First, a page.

On October 21, 2015, police forces in civilian clothing stormed Gaafar’s office without a warrant, searched the premises, and arrested Gaafar.

The prosecution charged Gaafar with belonging “to a banned group [Muslim Brotherhood] and international bribery.” The Arabic Network for Human Rights Information claimed that his report titled “Strengthening the Democratic Political Sphere in Egypt” led to his detention in October 2015. A roster issued by the Cairo Criminal Court includes Gaafar on a “terror list” of 1,538 individuals including other journalists and activists.

He is currently held in the Tora Maximum Security Prison under conditions described as inhumane; he is subject to prolonged solitary confinement and regularly deprived of food and water. His health has deteriorated precipitously since his detention as he is denied adequate medical care.

Ismail Alexandrani

EGYPT / Detained on November 29, 2015

Ismail Alexandrani is a well-known journalist and researcher. Alexandrani was sentenced to 10 years in prison on May 22, 2018 on politically-motivated charges of “divulging state secrets” and “membership of a banned group,” for his vocal concern over military action in the contested Sinai Peninsula.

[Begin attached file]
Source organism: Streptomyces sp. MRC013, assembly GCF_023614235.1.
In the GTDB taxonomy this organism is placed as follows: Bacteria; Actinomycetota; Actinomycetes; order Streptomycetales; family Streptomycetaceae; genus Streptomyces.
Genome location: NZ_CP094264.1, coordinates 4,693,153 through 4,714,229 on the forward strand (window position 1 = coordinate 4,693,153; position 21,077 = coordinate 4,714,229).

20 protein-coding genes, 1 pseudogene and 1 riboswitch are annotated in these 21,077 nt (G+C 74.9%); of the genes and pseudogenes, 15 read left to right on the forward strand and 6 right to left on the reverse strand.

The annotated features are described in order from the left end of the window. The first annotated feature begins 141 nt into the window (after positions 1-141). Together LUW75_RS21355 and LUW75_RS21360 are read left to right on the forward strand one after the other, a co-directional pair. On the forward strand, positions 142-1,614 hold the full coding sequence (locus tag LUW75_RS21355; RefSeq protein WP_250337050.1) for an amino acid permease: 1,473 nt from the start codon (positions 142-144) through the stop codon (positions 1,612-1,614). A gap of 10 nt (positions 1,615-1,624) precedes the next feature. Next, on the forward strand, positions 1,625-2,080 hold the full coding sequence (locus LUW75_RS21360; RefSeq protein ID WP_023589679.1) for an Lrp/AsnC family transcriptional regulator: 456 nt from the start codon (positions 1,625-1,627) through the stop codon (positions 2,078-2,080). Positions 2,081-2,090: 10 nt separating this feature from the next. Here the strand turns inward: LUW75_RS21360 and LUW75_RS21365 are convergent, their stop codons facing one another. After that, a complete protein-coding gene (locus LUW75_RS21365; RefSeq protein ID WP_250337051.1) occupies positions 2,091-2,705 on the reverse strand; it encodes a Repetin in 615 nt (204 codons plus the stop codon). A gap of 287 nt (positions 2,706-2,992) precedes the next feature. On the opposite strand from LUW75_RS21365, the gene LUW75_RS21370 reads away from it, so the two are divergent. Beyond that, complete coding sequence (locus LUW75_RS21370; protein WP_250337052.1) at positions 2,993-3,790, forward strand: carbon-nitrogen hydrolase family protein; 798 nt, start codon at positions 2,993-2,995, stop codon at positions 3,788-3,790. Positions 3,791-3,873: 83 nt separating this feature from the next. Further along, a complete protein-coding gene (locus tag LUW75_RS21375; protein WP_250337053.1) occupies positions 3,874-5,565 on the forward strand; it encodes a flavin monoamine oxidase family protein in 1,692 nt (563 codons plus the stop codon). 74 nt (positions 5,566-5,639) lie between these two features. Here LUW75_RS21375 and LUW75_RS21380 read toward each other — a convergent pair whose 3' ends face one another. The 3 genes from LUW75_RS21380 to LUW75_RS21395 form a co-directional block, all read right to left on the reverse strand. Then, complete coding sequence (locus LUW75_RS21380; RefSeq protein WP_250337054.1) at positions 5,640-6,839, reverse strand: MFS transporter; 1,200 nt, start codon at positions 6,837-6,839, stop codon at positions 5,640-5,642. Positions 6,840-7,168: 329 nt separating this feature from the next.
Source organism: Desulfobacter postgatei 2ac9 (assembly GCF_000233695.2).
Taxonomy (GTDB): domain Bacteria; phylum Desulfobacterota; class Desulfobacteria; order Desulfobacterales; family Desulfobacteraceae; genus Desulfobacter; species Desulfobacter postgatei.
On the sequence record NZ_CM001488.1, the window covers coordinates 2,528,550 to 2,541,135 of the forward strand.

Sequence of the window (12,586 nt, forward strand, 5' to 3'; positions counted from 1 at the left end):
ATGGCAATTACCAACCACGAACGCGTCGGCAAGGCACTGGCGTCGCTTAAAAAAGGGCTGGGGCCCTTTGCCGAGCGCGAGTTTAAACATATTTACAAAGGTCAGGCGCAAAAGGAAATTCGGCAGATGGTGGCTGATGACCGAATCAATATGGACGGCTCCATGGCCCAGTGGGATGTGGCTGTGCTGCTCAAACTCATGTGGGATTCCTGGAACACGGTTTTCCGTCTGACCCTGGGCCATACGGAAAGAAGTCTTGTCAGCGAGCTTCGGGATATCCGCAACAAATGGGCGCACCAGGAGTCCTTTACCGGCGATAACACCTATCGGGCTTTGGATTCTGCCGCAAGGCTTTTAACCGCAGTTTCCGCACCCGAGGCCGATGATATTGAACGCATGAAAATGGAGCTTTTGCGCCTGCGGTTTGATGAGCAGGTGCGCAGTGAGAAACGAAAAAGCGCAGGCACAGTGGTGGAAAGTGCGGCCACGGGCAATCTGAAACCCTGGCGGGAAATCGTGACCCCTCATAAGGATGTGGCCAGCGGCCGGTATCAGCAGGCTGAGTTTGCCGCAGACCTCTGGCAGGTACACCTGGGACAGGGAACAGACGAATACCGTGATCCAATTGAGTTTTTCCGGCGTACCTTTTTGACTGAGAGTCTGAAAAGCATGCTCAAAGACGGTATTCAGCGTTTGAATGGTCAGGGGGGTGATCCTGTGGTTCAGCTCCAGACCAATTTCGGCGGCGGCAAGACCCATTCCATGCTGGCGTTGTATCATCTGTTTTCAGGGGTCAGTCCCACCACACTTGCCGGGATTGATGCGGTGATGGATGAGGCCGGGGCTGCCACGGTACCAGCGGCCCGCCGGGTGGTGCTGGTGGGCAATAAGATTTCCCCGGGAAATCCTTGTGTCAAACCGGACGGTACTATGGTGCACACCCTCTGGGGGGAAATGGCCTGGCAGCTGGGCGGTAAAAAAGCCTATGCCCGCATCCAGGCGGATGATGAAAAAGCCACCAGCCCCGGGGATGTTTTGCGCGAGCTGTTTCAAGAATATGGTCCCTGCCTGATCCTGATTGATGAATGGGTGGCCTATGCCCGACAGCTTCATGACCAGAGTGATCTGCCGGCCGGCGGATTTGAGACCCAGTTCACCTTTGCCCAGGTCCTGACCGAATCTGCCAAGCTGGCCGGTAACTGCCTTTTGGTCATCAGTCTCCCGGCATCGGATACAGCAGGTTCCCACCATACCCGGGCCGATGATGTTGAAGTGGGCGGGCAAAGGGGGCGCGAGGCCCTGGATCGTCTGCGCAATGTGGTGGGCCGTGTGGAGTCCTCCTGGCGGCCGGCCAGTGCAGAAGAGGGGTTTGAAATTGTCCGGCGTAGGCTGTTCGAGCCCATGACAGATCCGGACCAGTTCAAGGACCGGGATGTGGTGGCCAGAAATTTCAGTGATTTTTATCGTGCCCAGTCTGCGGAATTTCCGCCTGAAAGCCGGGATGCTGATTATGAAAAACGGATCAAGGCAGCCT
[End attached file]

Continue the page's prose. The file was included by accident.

Ismail Alexandrani was sentenced to 10 years in prison on May 22, 2018 on politically-motivated charges of “divulging state secrets” and “membership of a banned group,” for his vocal concern over military action in the contested Sinai Peninsula. This military activity has reportedly left thousands of civilians homeless and without stable access to food and other necessities. After spending nearly three years in pretrial detention—illegal under Egyptian law—the State Security Prosecution transferred his case to a military court without informing his legal counsel. When the court finally sentenced Alexandrani in absentia, he was not provided official confirmation and only learned via word of mouth. Following his conviction, a series of contradictory statements by Egyptian authorities sowed further confusion among his family and international community regarding the status of his case. His sentence was upheld by a military court on December 24, 2018.